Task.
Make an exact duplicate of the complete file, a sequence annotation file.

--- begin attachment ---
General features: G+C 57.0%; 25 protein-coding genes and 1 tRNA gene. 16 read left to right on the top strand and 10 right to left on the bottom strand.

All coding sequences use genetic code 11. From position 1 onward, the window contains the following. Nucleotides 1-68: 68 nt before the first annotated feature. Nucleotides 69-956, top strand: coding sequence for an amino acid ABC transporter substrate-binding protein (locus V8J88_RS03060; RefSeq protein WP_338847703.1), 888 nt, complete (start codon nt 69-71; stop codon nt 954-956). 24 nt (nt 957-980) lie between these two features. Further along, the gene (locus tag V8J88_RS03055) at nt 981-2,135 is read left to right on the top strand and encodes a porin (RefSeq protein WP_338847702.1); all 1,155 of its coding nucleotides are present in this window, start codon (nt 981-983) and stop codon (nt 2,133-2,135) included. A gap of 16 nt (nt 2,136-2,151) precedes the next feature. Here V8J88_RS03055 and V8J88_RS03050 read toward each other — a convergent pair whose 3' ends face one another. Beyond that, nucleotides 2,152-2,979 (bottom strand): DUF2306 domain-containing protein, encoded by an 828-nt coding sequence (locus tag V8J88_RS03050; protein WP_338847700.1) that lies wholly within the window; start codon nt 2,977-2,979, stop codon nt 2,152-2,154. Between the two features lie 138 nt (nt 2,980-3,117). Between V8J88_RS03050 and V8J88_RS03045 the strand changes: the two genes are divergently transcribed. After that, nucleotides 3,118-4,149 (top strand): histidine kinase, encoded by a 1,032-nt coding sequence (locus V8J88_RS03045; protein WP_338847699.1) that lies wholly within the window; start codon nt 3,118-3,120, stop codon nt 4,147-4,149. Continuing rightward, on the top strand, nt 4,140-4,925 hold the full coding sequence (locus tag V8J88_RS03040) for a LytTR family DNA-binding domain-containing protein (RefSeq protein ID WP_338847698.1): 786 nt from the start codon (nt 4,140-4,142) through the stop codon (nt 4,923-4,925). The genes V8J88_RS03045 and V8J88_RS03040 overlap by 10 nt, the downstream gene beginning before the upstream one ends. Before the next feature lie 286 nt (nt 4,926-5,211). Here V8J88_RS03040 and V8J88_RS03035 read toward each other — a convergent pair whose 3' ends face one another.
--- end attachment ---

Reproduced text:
General features: G+C 57.0%; 25 protein-coding genes and 1 tRNA gene. 16 read left to right on the top strand and 10 right to left on the bottom strand.

All coding sequences use genetic code 11. From position 1 onward, the window contains the following. Nucleotides 1-68: 68 nt before the first annotated feature. Nucleotides 69-956, top strand: coding sequence for an amino acid ABC transporter substrate-binding protein (locus V8J88_RS03060; RefSeq protein WP_338847703.1), 888 nt, complete (start codon nt 69-71; stop codon nt 954-956). 24 nt (nt 957-980) lie between these two features. Further along, the gene (locus tag V8J88_RS03055) at nt 981-2,135 is read left to right on the top strand and encodes a porin (RefSeq protein WP_338847702.1); all 1,155 of its coding nucleotides are present in this window, start codon (nt 981-983) and stop codon (nt 2,133-2,135) included. A gap of 16 nt (nt 2,136-2,151) precedes the next feature. Here V8J88_RS03055 and V8J88_RS03050 read toward each other — a convergent pair whose 3' ends face one another. Beyond that, nucleotides 2,152-2,979 (bottom strand): DUF2306 domain-containing protein, encoded by an 828-nt coding sequence (locus tag V8J88_RS03050; protein WP_338847700.1) that lies wholly within the window; start codon nt 2,977-2,979, stop codon nt 2,152-2,154. Between the two features lie 138 nt (nt 2,980-3,117). Between V8J88_RS03050 and V8J88_RS03045 the strand changes: the two genes are divergently transcribed. After that, nucleotides 3,118-4,149 (top strand): histidine kinase, encoded by a 1,032-nt coding sequence (locus V8J88_RS03045; protein WP_338847699.1) that lies wholly within the window; start codon nt 3,118-3,120, stop codon nt 4,147-4,149. Continuing rightward, on the top strand, nt 4,140-4,925 hold the full coding sequence (locus tag V8J88_RS03040) for a LytTR family DNA-binding domain-containing protein (RefSeq protein ID WP_338847698.1): 786 nt from the start codon (nt 4,140-4,142) through the stop codon (nt 4,923-4,925). The genes V8J88_RS03045 and V8J88_RS03040 overlap by 10 nt, the downstream gene beginning before the upstream one ends. Before the next feature lie 286 nt (nt 4,926-5,211). Here V8J88_RS03040 and V8J88_RS03035 read toward each other — a convergent pair whose 3' ends face one another.